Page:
Updated: Dec 2, 2018
Trends in home design in the last decade.
What is popular these days, what does everyone want, what is good for resale?
Ten years ago, I was making plans with two dining areas, a formal dining up front by the foyer, and a breakfast nook in back by the back porch. Every Master Bath had a basic shower and a big garden tub, with jets and all. The kitchens inevitably were land locked with no windows, and had a wrap around angled raised bar with a sink on it. This was the only part that was open to the rest of the house. Everyone wanted a Jack and Jill bathroom between two of the kids' rooms.
About five years ago, the plans began to get more and more open, the living rooms were melting into the kitchen and breakfast room, and soon the formal dining room died. Folks decided they never used the thing, it was a waste of space that they wanted to be put to use in bigger kids' rooms. The one big room that is the living room, dining, and kitchen, became standard, with the iconic large rectangular island in the kitchen and the views out the back to the yard. With this design, came the need for larger pantries, because there is less wall space for upper cabinets and appliances get relegated to one less wall than before due to being open to the living room. Laundry rooms became larger as well, and the mud room with a locker or bench has risen to be a standard item. The Jack and Jill bath has lost popularity, as has the big jetted tub. The Master shower has gained what the tub has lost, growing to epic proportions in upper scale homes, with two entrances and no doors, rain head fixtures, now even heaters in the ceiling. Folks got tired of cleaning glass shower walls, and the jets in the tubs got filthy. Jack and Jill bathrooms gave way to two private baths, or just one hall bath. They are just too crowded with too many doors, is the reason cited by most.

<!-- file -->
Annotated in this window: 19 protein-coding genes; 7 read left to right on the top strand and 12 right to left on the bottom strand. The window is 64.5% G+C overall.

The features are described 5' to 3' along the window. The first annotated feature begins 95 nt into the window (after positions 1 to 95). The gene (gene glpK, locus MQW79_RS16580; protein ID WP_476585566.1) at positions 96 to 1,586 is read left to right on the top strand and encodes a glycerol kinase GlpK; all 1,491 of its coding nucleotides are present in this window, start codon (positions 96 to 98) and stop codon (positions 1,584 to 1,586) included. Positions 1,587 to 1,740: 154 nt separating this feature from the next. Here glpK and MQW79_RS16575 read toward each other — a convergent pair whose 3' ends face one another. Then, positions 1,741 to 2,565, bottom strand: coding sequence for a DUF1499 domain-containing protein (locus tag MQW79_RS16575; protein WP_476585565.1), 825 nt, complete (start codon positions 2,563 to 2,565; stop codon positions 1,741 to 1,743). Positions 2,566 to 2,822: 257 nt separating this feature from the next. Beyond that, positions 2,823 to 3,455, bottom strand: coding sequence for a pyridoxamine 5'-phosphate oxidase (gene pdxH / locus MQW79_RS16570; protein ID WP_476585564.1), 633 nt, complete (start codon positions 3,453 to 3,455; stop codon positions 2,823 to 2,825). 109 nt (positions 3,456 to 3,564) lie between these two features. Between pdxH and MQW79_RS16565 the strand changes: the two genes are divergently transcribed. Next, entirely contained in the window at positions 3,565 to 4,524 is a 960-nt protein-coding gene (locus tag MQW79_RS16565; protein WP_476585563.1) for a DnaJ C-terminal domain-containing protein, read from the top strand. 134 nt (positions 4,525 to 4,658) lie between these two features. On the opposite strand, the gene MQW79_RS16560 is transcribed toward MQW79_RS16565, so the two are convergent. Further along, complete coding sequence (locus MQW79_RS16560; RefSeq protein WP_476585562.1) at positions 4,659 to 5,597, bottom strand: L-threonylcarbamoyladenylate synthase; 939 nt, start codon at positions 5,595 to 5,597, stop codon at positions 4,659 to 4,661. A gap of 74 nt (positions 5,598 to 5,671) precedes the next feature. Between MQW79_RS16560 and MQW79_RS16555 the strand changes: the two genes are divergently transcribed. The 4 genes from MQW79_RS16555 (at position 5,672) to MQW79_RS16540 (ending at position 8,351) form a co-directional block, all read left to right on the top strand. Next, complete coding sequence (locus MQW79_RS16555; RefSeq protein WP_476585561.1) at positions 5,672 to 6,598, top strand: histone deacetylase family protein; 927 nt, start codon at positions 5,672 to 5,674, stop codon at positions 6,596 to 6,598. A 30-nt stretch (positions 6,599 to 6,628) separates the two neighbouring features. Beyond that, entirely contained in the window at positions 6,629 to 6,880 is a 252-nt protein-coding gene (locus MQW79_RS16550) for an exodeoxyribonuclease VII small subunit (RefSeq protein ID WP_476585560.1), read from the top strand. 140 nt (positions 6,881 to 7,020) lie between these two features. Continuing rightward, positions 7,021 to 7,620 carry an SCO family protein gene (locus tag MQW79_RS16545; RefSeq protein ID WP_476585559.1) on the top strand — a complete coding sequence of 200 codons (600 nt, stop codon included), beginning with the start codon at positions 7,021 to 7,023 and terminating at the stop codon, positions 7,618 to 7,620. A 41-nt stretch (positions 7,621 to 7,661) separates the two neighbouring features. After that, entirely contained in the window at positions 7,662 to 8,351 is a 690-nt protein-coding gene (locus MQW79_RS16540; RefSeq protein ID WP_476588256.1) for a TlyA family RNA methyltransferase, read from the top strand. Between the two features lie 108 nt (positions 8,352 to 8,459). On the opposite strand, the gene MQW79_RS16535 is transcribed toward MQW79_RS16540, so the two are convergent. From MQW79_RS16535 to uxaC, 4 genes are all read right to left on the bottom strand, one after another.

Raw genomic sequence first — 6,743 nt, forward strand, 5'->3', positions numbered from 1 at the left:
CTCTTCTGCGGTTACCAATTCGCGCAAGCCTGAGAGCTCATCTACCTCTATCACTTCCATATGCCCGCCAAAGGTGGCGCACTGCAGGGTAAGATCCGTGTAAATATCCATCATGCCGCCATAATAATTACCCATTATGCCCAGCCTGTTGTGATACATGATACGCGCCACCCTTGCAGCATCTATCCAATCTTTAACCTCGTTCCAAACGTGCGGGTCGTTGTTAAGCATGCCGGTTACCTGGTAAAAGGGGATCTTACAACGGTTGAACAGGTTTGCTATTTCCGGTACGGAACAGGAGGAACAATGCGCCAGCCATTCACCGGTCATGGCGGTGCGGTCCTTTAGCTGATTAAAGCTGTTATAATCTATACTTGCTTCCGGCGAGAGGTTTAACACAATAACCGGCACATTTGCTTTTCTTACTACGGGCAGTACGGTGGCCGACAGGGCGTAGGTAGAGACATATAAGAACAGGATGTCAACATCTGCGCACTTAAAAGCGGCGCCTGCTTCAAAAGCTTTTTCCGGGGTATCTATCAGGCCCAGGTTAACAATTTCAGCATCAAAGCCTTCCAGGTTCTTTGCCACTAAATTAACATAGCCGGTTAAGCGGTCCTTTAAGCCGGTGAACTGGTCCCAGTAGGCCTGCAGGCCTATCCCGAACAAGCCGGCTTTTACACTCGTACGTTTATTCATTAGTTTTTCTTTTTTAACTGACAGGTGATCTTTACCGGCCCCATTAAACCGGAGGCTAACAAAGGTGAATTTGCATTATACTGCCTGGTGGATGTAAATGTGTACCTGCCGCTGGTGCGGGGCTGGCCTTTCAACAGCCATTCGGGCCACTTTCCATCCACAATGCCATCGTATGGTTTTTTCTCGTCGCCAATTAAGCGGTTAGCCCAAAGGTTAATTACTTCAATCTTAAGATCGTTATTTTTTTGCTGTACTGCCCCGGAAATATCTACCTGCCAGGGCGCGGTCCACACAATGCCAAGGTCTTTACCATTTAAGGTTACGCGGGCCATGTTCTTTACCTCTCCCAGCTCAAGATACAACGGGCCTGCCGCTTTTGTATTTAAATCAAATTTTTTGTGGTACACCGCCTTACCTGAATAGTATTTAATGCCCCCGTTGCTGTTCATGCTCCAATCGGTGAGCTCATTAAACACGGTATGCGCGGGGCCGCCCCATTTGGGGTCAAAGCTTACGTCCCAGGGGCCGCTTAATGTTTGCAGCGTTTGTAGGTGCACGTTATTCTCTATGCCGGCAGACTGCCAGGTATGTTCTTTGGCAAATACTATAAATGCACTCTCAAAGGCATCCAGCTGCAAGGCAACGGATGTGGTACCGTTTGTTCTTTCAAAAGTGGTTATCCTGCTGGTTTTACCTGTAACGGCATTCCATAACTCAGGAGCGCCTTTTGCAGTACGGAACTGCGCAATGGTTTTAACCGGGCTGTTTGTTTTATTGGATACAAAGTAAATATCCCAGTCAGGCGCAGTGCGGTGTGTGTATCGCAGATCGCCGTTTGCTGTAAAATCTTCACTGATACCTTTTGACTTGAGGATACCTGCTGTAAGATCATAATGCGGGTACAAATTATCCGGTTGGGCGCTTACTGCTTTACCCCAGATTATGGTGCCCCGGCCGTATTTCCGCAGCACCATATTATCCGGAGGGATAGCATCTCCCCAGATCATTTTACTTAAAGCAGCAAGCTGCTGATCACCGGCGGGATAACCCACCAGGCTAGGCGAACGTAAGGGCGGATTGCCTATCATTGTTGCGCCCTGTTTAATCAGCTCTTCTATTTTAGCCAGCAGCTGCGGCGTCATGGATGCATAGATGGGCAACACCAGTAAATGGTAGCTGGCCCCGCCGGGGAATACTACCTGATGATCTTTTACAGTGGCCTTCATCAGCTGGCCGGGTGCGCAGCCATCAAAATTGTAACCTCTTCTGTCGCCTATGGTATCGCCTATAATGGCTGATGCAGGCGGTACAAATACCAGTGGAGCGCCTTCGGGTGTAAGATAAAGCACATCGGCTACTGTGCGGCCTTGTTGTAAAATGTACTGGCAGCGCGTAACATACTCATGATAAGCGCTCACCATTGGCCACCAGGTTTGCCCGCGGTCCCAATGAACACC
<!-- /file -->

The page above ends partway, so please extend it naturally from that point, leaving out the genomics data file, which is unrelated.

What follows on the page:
Rising construction costs and land costs have also caused changes. Metal roofs used to be common, now they are rare. Usually, on a normal size home, they add $10,000 to $15,000 to the job. With crunches elsewhere on all the other items folks want, this usually gets sidelined. Cement board siding is reigning supreme with the emergence of the farm house and modern farm house design. Narrower lots are taking their toll as well, forcing medium sized homes to struggle to achieve the side entry garage still imposed by deed restrictions.